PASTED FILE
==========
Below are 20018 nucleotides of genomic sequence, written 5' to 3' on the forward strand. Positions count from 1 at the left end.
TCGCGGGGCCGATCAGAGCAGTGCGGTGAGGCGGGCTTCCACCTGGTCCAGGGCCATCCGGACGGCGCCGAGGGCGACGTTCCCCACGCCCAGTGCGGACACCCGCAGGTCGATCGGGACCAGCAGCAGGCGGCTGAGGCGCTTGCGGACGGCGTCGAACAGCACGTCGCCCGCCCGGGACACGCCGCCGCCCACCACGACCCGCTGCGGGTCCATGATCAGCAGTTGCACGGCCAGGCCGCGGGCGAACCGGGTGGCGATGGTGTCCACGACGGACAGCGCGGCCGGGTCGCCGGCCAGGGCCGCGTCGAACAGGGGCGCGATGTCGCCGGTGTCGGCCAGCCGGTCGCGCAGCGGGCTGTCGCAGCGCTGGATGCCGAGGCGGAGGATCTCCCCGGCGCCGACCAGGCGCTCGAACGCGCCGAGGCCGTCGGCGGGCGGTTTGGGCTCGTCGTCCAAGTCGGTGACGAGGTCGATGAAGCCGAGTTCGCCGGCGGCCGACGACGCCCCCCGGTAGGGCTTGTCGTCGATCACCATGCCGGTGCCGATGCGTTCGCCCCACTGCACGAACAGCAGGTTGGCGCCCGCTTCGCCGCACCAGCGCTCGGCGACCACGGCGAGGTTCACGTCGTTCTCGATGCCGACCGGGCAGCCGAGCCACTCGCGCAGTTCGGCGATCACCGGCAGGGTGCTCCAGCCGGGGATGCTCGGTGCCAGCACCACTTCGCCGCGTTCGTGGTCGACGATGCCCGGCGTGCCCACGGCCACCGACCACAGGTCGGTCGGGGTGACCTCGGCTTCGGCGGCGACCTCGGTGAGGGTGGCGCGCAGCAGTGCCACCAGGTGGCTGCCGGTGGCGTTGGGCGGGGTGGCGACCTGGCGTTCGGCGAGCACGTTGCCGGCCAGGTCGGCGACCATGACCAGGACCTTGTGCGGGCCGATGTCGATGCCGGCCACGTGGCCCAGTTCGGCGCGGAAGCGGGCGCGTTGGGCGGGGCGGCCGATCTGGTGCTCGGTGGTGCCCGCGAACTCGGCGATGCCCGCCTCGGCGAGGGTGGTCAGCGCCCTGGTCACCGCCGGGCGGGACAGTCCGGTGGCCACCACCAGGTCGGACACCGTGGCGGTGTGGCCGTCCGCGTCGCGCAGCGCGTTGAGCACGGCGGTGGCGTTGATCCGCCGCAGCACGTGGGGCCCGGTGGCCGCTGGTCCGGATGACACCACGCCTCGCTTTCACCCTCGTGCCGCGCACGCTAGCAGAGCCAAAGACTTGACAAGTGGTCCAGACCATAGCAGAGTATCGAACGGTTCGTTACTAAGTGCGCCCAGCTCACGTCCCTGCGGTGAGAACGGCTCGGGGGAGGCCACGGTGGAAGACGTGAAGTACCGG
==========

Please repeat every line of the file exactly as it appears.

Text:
Below are 20018 nucleotides of genomic sequence, written 5' to 3' on the forward strand. Positions count from 1 at the left end.
TCGCGGGGCCGATCAGAGCAGTGCGGTGAGGCGGGCTTCCACCTGGTCCAGGGCCATCCGGACGGCGCCGAGGGCGACGTTCCCCACGCCCAGTGCGGACACCCGCAGGTCGATCGGGACCAGCAGCAGGCGGCTGAGGCGCTTGCGGACGGCGTCGAACAGCACGTCGCCCGCCCGGGACACGCCGCCGCCCACCACGACCCGCTGCGGGTCCATGATCAGCAGTTGCACGGCCAGGCCGCGGGCGAACCGGGTGGCGATGGTGTCCACGACGGACAGCGCGGCCGGGTCGCCGGCCAGGGCCGCGTCGAACAGGGGCGCGATGTCGCCGGTGTCGGCCAGCCGGTCGCGCAGCGGGCTGTCGCAGCGCTGGATGCCGAGGCGGAGGATCTCCCCGGCGCCGACCAGGCGCTCGAACGCGCCGAGGCCGTCGGCGGGCGGTTTGGGCTCGTCGTCCAAGTCGGTGACGAGGTCGATGAAGCCGAGTTCGCCGGCGGCCGACGACGCCCCCCGGTAGGGCTTGTCGTCGATCACCATGCCGGTGCCGATGCGTTCGCCCCACTGCACGAACAGCAGGTTGGCGCCCGCTTCGCCGCACCAGCGCTCGGCGACCACGGCGAGGTTCACGTCGTTCTCGATGCCGACCGGGCAGCCGAGCCACTCGCGCAGTTCGGCGATCACCGGCAGGGTGCTCCAGCCGGGGATGCTCGGTGCCAGCACCACTTCGCCGCGTTCGTGGTCGACGATGCCCGGCGTGCCCACGGCCACCGACCACAGGTCGGTCGGGGTGACCTCGGCTTCGGCGGCGACCTCGGTGAGGGTGGCGCGCAGCAGTGCCACCAGGTGGCTGCCGGTGGCGTTGGGCGGGGTGGCGACCTGGCGTTCGGCGAGCACGTTGCCGGCCAGGTCGGCGACCATGACCAGGACCTTGTGCGGGCCGATGTCGATGCCGGCCACGTGGCCCAGTTCGGCGCGGAAGCGGGCGCGTTGGGCGGGGCGGCCGATCTGGTGCTCGGTGGTGCCCGCGAACTCGGCGATGCCCGCCTCGGCGAGGGTGGTCAGCGCCCTGGTCACCGCCGGGCGGGACAGTCCGGTGGCCACCACCAGGTCGGACACCGTGGCGGTGTGGCCGTCCGCGTCGCGCAGCGCGTTGAGCACGGCGGTGGCGTTGATCCGCCGCAGCACGTGGGGCCCGGTGGCCGCTGGTCCGGATGACACCACGCCTCGCTTTCACCCTCGTGCCGCGCACGCTAGCAGAGCCAAAGACTTGACAAGTGGTCCAGACCATAGCAGAGTATCGAACGGTTCGTTACTAAGTGCGCCCAGCTCACGTCCCTGCGGTGAGAACGGCTCGGGGGAGGCCACGGTGGAAGACGTGAAGTACCGG